Roger Harris

Herne Bay, UK
  • 3
  • reviews
  • 8
  • helpful votes
  • 6
  • ratings
  • French Fried

  • One Man's Move to France with too many Animals and an Identity Thief
  • By: Chris Dolley
  • Narrated by: Darren Stephens
  • Length: 8 hrs and 15 mins
  • Unabridged
  • Overall
    4 out of 5 stars 4
  • Performance
    2.5 out of 5 stars 3
  • Story
    4.5 out of 5 stars 3

Just when Chris and Shelagh think nothing more could possibly go wrong, they discover that Chris's identity has been stolen and their life savings - all the money from their house sale in England that was going to finance their new life in France - had disappeared. A bank account had been opened in Chris's name in Spain to take the proceeds. Then they're abandoned by the police forces of four countries who all insist the crime belongs in someone else's jurisdiction.

  • 3 out of 5 stars
  • Entertaining yarn, terrible narration

  • By Roger Harris on 13-05-17

Entertaining yarn, terrible narration

3 out of 5 stars
1 out of 5 stars
4 out of 5 stars

Reviewed: 13-05-17

Would you recommend this book to a friend? Why or why not?

Yes, but just the book, not the audiobook

What was one of the most memorable moments of French Fried?

The hunt for the fraudsters

How could the performance have been better?

This is an english book, set in France but read by an American. Pretty much every place name was miss-pronounced and the accents were terrible. The humour is very english and wouldn't really be understood by a non-native. Why on earth they got a yank to read it is anyone's guess but it was a big mistake.

If this book were a film would you go see it?

nope, but I'd hire it.

Any additional comments?


1 of 1 people found this review helpful

  • The Evolutionary Void

  • By: Peter F. Hamilton
  • Narrated by: John Lee
  • Length: 24 hrs and 45 mins
  • Unabridged
  • Overall
    4.5 out of 5 stars 974
  • Performance
    4.5 out of 5 stars 697
  • Story
    4.5 out of 5 stars 700

Peter F. Hamilton’s startling perspectives on tomorrow’s technological and cultural trends span vast tracts of space and time, his stories are as compelling as they are epic in scope, and yet they are always grounded in characters – human, alien and other – who, for all their strangeness, still touch our hearts and fire our imaginations.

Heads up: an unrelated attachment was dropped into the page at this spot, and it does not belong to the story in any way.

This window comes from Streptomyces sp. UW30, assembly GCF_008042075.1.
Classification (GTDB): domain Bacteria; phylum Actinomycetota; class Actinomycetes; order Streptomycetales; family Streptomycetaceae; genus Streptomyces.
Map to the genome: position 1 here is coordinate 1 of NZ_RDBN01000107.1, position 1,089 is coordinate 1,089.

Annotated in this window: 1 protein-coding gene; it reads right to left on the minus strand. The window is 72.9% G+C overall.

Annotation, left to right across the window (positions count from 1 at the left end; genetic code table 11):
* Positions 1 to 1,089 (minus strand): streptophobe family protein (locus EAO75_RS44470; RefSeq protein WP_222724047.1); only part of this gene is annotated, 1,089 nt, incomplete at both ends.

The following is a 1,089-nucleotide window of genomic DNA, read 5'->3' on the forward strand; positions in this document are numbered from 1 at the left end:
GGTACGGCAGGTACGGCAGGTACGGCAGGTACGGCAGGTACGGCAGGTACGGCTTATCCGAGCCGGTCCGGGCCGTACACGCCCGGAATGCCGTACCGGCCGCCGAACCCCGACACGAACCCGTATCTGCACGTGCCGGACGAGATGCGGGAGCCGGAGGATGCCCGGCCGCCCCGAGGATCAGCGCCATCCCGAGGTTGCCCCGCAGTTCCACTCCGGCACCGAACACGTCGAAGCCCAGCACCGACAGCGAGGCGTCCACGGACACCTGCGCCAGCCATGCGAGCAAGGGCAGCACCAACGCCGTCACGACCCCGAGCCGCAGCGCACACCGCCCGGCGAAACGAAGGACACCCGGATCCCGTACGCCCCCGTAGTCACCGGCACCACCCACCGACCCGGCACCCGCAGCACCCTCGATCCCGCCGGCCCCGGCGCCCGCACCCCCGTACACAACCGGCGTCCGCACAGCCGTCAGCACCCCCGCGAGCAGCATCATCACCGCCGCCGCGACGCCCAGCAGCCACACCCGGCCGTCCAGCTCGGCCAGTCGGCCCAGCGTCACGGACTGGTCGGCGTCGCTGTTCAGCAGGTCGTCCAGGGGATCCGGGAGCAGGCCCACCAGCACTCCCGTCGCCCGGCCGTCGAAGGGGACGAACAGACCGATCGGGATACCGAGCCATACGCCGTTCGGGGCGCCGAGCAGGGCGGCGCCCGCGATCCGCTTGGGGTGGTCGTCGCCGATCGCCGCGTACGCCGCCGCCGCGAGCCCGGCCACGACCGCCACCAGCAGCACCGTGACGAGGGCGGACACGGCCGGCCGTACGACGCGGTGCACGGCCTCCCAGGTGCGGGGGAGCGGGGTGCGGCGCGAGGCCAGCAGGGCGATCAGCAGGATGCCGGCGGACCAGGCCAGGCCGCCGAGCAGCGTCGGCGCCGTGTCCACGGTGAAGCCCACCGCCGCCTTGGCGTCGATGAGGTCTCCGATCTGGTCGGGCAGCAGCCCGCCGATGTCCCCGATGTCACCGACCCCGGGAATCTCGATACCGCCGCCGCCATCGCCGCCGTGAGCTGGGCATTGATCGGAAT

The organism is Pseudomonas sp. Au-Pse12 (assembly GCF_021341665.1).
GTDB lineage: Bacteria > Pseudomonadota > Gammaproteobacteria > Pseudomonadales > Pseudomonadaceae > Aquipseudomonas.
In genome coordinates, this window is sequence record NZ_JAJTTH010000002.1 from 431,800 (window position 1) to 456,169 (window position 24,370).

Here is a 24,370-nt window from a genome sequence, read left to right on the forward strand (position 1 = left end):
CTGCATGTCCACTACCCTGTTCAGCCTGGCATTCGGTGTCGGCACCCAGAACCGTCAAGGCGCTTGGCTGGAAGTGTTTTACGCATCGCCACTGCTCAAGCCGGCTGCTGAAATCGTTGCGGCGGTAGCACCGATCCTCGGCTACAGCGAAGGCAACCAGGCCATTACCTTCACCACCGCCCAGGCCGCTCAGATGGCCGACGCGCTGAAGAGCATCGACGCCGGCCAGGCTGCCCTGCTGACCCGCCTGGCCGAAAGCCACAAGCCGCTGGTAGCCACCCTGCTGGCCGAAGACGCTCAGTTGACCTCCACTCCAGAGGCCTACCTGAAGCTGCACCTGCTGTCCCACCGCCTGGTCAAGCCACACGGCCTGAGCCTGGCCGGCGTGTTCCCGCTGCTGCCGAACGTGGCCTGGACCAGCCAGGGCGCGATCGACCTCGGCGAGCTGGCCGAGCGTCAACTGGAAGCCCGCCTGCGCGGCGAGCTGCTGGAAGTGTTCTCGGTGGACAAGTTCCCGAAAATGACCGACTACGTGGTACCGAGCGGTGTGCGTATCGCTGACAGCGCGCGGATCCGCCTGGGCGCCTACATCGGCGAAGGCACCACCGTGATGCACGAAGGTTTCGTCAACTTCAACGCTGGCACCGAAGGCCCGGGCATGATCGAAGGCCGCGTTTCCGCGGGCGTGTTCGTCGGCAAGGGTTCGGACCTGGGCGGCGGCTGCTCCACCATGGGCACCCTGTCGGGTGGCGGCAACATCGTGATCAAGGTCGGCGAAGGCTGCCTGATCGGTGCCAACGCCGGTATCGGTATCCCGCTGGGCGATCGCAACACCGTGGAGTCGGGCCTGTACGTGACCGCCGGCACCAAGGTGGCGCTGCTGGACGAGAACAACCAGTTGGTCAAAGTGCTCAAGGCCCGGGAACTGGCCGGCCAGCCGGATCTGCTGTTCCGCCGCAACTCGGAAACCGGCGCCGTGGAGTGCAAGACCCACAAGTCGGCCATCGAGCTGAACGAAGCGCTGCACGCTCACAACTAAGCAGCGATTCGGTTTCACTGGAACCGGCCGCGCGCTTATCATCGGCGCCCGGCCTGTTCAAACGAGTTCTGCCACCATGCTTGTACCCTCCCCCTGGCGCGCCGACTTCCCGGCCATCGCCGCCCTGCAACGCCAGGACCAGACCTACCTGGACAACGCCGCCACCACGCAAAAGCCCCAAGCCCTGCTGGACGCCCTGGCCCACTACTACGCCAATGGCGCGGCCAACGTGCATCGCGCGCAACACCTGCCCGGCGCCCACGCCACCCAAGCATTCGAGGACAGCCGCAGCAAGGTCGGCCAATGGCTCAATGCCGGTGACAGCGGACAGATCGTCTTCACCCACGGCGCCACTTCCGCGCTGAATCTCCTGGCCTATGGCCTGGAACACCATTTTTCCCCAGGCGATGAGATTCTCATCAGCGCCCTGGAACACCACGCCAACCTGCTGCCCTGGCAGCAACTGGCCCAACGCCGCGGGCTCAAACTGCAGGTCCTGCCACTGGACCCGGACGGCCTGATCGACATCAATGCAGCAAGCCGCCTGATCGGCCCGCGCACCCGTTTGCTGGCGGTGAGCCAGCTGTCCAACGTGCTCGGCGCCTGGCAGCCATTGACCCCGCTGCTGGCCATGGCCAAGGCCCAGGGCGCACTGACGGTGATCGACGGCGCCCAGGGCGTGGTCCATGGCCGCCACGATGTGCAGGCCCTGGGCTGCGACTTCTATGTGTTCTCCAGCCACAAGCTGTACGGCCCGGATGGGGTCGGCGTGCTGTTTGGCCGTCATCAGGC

• 4 out of 5 stars
  • Great end to the trilogy

  • By John on 25-01-11

stunning sci-fi saga

5 out of 5 stars

Reviewed: 05-06-11

This series of five books takes a huge investment of time to get through but it is absolutely worth it. This is a breathtakingly good story, with well developed characters and such a solid and believable setting you'd think the author lives there (which in a way I suppose he does!). I had no issues with John Lee's narration, finding him very engaging to listen to. It's taken me some months to get through the whole sequence but I feel much richer for it. For me this is one of those stories that will never leave me, it's up there with the likes of Dune, The Culture novels and Alastair Reynolds Revelation Space series.
What makes the Void series stand out is the double storyline, one high-tech sci-fi and one fantasy, working together perfectly. Anyway, I could go on piling on superlatives but you get the picture.
I have a collection of 150 audiobooks now and this is the first I've felt I had to review!
Highly recommended...

4 of 5 people found this review helpful

  • March to the Sea

  • Prince Roger Series, Book 2
  • By: David Weber, John Ringo
  • Narrated by: Stefan Rudnicki
  • Length: 19 hrs and 13 mins
  • Unabridged
  • Overall
    4.5 out of 5 stars 94
  • Performance
    4.5 out of 5 stars 47
  • Story
    4.5 out of 5 stars 47

Prince Roger MacClintock, Tertiary Heir to the Throne of Man, was a spoiled rotten, arrogant, whiny, thoroughly useless young pain in the butt. But that was before an assassination attempt marooned the Royal Brat and his bodyguards on the planet Marduk, and before they had to march half way around the entire planet, through 120-degree heat and five-hour rainstorms in jungles full of damnbeasts, capetoads, killerpillars, and atul-grak, not to mention hostile peoples, to make their way back to port.

  • 5 out of 5 stars
  • Another Excellent and engrossing installment

  • By Roger Harris on 10-10-06

Another Excellent and engrossing installment

5 out of 5 stars

Reviewed: 10-10-06

Gripping stuff. I got right into the first book in the saga of Prince Roger and this one was just as good. Maybe a tad too much 'soldiering' and 'battle craft' but terrific characters and story. I can't decide now whether to wait for the audio book of part 3: 'March to the Stars' or just go out and buy the novel.

3 of 3 people found this review helpful